Steve Spurrier’s resignation at South Carolina came seven years to the day that Dabo Swinney was crowned interim head coach at Clemson, a coincidence that speaks to the seismic shift in the college football landscape during those intervening years.
Never miss a local story.
The billions generated by college football and the millions paid to the men who shape the game are loathe to masking the pressure to succeed. Over the weekend, coaches were fired at Maryland and Southern Cal, Spurrier resigned and Swinney went postal on a reporter because he doesn’t believe Clemson receives the respect it deserves.
Swinney would not criticize Spurrier’s timing. Six games into the 2008 season, Terry Don Phillips selected him to replace Tommy Bowden.
“The game of football, the business of college football from a coaching standpoint, has changed,” Swinney said Tuesday. “It’s a shame to see what’s going on. It’s hard. It’s hard to win – a game – much less consistently year in and year out, to be able to sustain that. It’s very difficult.”
Swinney said he avoids being trapped by the madness by maintaining a balance in his life.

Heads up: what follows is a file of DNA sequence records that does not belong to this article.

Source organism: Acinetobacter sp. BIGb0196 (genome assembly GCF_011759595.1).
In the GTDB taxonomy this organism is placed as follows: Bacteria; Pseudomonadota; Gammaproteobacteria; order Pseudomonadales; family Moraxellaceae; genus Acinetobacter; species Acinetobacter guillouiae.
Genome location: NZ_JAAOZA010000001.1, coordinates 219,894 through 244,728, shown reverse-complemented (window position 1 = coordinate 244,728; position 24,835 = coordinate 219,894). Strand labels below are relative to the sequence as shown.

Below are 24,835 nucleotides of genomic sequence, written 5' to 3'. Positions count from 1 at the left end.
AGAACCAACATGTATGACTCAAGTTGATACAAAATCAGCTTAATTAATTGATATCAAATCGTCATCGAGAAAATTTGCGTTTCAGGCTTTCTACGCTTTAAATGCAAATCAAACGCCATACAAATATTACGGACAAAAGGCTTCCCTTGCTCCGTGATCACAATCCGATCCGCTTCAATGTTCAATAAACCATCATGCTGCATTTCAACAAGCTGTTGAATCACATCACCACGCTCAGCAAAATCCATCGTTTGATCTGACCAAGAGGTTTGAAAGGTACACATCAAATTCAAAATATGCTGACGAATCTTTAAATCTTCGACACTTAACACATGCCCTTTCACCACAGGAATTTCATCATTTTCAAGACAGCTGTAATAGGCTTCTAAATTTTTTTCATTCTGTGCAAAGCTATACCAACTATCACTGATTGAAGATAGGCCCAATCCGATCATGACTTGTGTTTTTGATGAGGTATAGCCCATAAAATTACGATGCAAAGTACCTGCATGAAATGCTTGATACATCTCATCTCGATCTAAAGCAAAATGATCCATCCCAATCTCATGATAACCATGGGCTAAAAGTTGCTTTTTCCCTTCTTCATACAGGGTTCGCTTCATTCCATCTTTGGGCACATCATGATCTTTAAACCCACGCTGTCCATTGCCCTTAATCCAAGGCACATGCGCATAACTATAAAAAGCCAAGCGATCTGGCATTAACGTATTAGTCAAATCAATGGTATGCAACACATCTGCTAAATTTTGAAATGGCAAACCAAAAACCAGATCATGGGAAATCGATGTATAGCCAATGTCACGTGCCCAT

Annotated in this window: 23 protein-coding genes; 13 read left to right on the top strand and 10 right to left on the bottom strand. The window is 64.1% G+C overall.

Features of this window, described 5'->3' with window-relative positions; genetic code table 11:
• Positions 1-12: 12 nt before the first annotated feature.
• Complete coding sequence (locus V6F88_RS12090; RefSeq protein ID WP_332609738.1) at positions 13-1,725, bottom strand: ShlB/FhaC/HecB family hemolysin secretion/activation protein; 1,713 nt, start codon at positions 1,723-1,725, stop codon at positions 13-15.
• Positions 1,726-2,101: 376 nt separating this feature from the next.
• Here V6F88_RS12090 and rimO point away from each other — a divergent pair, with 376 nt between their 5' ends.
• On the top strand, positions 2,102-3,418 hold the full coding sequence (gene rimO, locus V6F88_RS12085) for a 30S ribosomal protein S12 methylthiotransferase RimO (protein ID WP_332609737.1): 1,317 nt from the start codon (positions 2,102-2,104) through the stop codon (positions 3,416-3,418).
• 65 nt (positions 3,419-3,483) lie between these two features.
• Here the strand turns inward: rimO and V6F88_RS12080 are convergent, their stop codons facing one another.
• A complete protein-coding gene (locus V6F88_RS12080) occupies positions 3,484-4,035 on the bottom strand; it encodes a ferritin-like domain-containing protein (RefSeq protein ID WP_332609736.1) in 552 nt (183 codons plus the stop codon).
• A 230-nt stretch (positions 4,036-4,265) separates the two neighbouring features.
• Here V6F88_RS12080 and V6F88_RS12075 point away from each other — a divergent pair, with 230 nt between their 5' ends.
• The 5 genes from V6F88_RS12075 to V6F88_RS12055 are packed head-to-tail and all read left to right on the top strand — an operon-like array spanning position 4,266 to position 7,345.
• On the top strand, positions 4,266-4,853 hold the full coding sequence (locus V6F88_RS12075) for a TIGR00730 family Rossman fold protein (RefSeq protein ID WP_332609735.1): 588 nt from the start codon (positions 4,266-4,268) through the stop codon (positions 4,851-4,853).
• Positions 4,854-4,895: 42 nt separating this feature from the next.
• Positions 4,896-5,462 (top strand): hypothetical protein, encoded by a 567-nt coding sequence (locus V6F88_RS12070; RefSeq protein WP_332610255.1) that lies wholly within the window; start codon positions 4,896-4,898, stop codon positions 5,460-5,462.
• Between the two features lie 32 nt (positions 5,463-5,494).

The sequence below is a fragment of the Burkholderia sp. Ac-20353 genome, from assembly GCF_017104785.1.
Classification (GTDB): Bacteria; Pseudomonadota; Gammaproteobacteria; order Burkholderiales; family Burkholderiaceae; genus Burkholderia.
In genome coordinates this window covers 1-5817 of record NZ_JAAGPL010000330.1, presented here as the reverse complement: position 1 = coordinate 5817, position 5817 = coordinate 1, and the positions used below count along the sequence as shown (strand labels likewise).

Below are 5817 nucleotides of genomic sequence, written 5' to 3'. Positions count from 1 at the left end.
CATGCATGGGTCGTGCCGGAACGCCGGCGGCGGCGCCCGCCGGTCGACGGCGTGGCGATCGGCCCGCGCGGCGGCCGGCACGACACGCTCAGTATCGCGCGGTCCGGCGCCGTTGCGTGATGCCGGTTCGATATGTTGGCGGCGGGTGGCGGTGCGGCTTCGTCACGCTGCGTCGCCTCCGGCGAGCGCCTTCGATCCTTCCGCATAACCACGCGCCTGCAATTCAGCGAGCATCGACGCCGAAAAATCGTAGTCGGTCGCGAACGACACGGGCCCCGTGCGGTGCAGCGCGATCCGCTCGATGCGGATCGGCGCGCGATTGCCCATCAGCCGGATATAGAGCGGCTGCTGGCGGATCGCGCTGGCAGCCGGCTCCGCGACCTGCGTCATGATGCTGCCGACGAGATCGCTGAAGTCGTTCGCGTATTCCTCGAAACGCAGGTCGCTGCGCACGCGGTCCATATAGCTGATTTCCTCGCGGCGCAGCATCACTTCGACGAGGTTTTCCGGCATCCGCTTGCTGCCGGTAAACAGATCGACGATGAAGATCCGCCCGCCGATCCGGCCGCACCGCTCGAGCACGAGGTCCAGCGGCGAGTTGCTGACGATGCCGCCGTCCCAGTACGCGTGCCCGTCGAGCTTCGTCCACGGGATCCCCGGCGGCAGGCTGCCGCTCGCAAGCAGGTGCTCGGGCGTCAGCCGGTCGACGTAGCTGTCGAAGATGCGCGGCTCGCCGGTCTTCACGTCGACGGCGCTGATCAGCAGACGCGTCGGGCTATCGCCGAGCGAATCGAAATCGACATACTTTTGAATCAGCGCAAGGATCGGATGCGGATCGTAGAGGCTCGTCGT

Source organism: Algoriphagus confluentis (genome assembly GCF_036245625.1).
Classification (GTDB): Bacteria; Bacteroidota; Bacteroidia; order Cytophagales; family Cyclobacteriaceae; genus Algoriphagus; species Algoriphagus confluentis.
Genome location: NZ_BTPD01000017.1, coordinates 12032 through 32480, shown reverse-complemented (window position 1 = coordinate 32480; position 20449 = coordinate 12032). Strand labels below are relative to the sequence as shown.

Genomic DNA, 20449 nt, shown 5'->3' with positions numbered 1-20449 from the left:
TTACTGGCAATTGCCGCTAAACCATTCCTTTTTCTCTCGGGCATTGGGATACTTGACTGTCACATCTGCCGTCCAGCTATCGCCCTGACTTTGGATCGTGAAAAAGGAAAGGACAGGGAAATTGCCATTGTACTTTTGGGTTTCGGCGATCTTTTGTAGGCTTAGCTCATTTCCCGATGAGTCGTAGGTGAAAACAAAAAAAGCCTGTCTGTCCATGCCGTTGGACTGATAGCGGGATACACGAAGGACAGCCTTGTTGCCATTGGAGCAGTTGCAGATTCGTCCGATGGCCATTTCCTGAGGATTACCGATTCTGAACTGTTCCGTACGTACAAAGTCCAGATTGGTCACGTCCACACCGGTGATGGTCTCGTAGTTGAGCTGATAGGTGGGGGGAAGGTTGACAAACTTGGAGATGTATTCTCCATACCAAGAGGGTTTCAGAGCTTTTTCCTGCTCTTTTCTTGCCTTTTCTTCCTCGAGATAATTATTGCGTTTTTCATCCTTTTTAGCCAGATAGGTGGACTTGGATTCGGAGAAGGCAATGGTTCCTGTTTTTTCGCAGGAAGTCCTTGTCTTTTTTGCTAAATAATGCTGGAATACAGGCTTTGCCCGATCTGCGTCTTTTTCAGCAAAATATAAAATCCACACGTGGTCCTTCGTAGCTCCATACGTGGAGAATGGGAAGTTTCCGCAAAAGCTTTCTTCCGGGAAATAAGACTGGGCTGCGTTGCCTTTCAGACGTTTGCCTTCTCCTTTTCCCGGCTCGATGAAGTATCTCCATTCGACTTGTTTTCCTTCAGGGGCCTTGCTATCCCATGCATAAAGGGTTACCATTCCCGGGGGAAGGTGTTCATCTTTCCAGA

“It’s more and more of an issue now where you’re seeing coaches being fired after two games,” he said. “That’s just the world we’re in.
“The amount of money and things like that, it puts more pressure on everybody, but I don’t live my life that way.”
Spurrier resigned because he decided it was time for him to do so. Swinney described him as a winner, an innovator and “one of the best to ever walk the sideline.” He admired Spurrier for his principles.
Swinney said he began competing as a player against Spurrier’s perennial powerhouses at Florida, later recruiting against him as an Alabama assistant coach then as head coach at Clemson.
“South Carolina’s been around a long, long time and he took that program to a level they’ve never seen before,” Swinney said. “I guess I’m the unfortunate one to be at Clemson during the greatest run in the history of the school.”
“He’s great for college football. I have a ton of respect for him,” he said. “One thing I say about Coach Spurrier, he’s been consistent his whole career about who he is. He’s been himself and he’s a winner.”
Despite the schools’ rivalry, the coaches developed a kinship. Spurrier returned his call Tuesday morning, but Swinney would not characterize the nature of the conversation.
“At the end of the day, everybody has to make their own decision and live with that decision,” he said. “I’m not going to put myself in those shoes and judge Coach Spurrier. He’s got a long legacy.”
Swinney can be poignant when describing what Oct. 8, 2008 means to him. He had chances to leave Clemson before that day, and he’s believes beating Spurrier that season probably clinched his job.
“We really have a mutual respect for one another,” Swinney said... “I would bet it won’t be the last time we’ll hear from Coach Spurrier.
“He’ll still, I’m sure, be relevant to college football for many years to come.”